Report: Global war on drugs a failure

The report emphasizes public health treatment instead of incarceration and prosecution.
By Ed Adamczyk Follow @adamczyk_ed Contact the Author   |   May 9, 2014 at 1:44 PM
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LONDON , May 9 (UPI) -- The global war on drugs is a failure, economists of the London School of Economics, including five Nobel Prize winners, said in a report.

The 84-page report, entitled "Ending the Drug Wars: Report of the LSE Expert Group on the Economics of Drug Policy," calls for reform of drug laws and theorizes a "drug-free world" based on prohibition is wasteful and expensive. It calls for a "major rethink of international drug policies."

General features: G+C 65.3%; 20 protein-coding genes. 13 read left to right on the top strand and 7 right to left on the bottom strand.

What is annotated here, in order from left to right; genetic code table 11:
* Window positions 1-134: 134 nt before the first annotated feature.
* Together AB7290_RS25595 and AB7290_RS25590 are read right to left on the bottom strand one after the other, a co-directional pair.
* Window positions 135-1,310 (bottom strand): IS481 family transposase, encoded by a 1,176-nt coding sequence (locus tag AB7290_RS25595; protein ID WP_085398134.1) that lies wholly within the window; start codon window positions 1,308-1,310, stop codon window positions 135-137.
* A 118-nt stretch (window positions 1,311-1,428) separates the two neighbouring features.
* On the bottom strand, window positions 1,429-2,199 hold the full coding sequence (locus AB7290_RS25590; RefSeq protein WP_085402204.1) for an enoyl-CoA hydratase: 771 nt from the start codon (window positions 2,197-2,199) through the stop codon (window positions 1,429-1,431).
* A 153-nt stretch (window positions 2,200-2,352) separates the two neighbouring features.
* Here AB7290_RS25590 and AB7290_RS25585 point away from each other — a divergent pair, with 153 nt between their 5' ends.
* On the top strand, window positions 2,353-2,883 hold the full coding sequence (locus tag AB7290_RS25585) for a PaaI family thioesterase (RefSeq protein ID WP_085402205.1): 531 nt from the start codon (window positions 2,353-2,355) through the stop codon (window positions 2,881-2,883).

The report suggests decriminalization would reduce incarceration and health care costs worldwide, and notes countries with the harshest drug penalties have higher incarceration and HIV infection rates. "The report clearly says we're spending way too much, we're over-prioritizing expenditures on enforcement and we need...a broader array of public health interventions," said Donald MacPherson of the Canadian Drug Policy Coalition. The authors, who base their conclusions on analyses of the United States, Latin America, Western Africa and Asia, urge that global resources shift from prosecution and imprisonment to "effective evidence-based strategies" that include treatment and public health initiatives.

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